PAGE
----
The Dominican Republic “does not pay” the ransom of its citizens who are kidnapped by gangs in Haiti, he assured this Thursday Jatzel Romandeputy minister of the Ministry of Foreign Affairs (Mirax) for Consular and Immigration Affairs.
“The Dominican State does not pay for kidnappings just as other States do not pay”Román expressed in a press call in which he was asked about it.
The official referred, but did not offer many details, about the kidnapping of a bus of the Dominican company Metro in which Turkish citizens, Haitians and a Dominican were traveling.
“We ask for your understanding that we cannot say everything for the integrity of the people who are kidnapped”he stated.
Last Monday, the official reiterated the recommendation to Dominican citizens not to travel to Haiti due to the wave of violence and kidnappings in that country.
The information that is handled is that a bus of the Dominican company Metro was kidnapped by the gang 400 Mawozo with 12 people on board: 10 passengers and two staff members. Of the passengers, eight are Turkish and two Haitian; the driver is Dominican and the Haitian stewardess. The abduction occurred in the commune of Croix-des-Bouquetson the outskirts of the Haitian capital of Port-au-Prince, an area that is under the control of the gang.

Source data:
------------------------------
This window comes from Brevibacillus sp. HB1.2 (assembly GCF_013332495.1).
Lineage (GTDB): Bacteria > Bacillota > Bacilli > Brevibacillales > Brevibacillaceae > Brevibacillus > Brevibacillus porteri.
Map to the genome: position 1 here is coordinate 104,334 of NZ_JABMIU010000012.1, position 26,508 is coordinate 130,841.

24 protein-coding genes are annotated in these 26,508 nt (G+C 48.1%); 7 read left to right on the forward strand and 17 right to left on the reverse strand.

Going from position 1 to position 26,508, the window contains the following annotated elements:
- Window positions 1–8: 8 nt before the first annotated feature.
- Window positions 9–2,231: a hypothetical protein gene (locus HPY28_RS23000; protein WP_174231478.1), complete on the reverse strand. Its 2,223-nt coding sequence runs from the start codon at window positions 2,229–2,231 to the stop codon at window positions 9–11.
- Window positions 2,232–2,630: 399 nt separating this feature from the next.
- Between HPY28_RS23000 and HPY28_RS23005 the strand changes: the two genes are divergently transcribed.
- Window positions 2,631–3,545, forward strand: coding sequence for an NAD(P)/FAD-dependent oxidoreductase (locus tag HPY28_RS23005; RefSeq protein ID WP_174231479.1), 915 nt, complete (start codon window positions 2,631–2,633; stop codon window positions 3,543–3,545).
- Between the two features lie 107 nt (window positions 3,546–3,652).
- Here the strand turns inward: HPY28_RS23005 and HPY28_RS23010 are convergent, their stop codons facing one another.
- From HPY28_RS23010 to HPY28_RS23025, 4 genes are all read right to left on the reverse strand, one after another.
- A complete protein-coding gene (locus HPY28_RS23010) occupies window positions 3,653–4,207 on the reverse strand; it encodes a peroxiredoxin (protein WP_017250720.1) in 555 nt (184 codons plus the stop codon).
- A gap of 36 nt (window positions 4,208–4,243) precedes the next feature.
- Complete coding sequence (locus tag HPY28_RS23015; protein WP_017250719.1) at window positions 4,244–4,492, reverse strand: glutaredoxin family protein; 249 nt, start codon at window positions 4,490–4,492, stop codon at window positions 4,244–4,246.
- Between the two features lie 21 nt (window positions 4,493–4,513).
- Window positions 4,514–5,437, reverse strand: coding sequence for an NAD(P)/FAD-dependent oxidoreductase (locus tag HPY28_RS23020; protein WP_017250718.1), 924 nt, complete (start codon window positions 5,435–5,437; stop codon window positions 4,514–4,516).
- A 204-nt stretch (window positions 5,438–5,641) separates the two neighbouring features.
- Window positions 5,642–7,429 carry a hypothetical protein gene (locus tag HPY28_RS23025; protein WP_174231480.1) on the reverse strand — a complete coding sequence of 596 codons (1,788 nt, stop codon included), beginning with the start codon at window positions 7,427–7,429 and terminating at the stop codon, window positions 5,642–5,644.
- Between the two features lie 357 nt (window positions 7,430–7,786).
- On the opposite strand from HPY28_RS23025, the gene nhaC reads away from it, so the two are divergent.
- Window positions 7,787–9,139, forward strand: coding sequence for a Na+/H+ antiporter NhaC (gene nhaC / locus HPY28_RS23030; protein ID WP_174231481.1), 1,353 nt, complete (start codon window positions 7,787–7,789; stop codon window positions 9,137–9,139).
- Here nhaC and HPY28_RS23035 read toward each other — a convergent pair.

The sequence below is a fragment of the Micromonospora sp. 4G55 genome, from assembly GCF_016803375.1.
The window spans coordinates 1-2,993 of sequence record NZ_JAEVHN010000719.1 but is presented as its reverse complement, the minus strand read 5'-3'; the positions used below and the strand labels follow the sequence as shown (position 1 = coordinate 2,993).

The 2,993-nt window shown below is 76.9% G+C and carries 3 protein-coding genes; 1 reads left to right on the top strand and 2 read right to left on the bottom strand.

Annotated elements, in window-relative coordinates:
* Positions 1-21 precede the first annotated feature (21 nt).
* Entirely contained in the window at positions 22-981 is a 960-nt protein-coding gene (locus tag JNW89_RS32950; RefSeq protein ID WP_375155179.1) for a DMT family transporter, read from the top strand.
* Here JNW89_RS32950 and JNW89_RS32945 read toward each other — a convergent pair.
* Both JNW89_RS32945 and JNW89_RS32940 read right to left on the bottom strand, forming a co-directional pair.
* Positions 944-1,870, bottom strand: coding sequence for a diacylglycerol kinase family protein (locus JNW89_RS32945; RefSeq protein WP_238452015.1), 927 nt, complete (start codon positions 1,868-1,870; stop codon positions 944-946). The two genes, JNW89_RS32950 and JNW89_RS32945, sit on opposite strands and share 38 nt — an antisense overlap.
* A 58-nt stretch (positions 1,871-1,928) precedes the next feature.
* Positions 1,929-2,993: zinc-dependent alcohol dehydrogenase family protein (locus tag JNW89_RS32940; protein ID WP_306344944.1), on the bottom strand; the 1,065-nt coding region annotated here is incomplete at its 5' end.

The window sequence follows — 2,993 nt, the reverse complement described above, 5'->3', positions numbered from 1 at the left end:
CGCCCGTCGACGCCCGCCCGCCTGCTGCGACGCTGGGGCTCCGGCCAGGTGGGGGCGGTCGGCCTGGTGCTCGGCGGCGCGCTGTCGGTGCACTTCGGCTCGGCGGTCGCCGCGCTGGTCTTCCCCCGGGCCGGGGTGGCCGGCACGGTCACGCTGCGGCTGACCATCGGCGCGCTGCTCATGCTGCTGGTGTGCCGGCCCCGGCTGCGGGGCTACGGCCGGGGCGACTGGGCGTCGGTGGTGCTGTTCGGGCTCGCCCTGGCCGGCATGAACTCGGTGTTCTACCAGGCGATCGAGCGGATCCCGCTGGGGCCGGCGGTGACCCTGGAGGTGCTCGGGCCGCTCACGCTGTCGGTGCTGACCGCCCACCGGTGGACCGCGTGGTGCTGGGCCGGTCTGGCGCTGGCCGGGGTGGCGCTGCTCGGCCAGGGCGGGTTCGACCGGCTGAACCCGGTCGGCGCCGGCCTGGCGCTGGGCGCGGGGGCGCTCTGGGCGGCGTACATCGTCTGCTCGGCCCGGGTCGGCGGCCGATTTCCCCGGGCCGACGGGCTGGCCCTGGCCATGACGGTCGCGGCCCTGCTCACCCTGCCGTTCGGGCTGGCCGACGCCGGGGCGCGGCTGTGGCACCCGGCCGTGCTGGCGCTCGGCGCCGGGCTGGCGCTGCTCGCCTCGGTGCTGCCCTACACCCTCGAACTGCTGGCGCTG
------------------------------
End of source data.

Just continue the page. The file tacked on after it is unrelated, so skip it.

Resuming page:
Kidnappings in Haiti are used by gangs as a way of obtaining income. The Turkish foreign minister said that there is a possibility that the motive for the kidnapping is to demand a ransom in exchange for the hostages, and stated that he has no negative information about the state of health of the hostages.
So far there are no reports that a ransom has been demanded for the 12 kidnapped people.
The 400 Mawozo gang was the one that kidnapped at the end of April and in the same area the commercial attache of the Embassy of the Dominican Republic in Port au Prince, Carlos Gillen Tatis. The gang asked for $500,000 in exchange for the diplomat’s release. But the conditions of Guillén Tatis’s release, to date, are still unclear.
This gang was also the one that became known last year for the kidnapping of 16 missionaries from the United States and one from Canada. A million dollars was demanded for each of the victims.
In the first three months of this year, Haiti counts 225 kidnappings, an increase of 58% compared to the 142 cases in the same period of 2021, the Center for Analysis and Research on Human Rights (CARDH) established in its report. There are victims from all sectors such as teachers, lawyers, students, small businessmen, etc.
In total there were during the past year 1,009 kidnappingsas opposed to 796 in 2020. The number of kidnappings of the CARDH is not equivalent to the number of victims, due to the fact that sometimes kidnappings collective.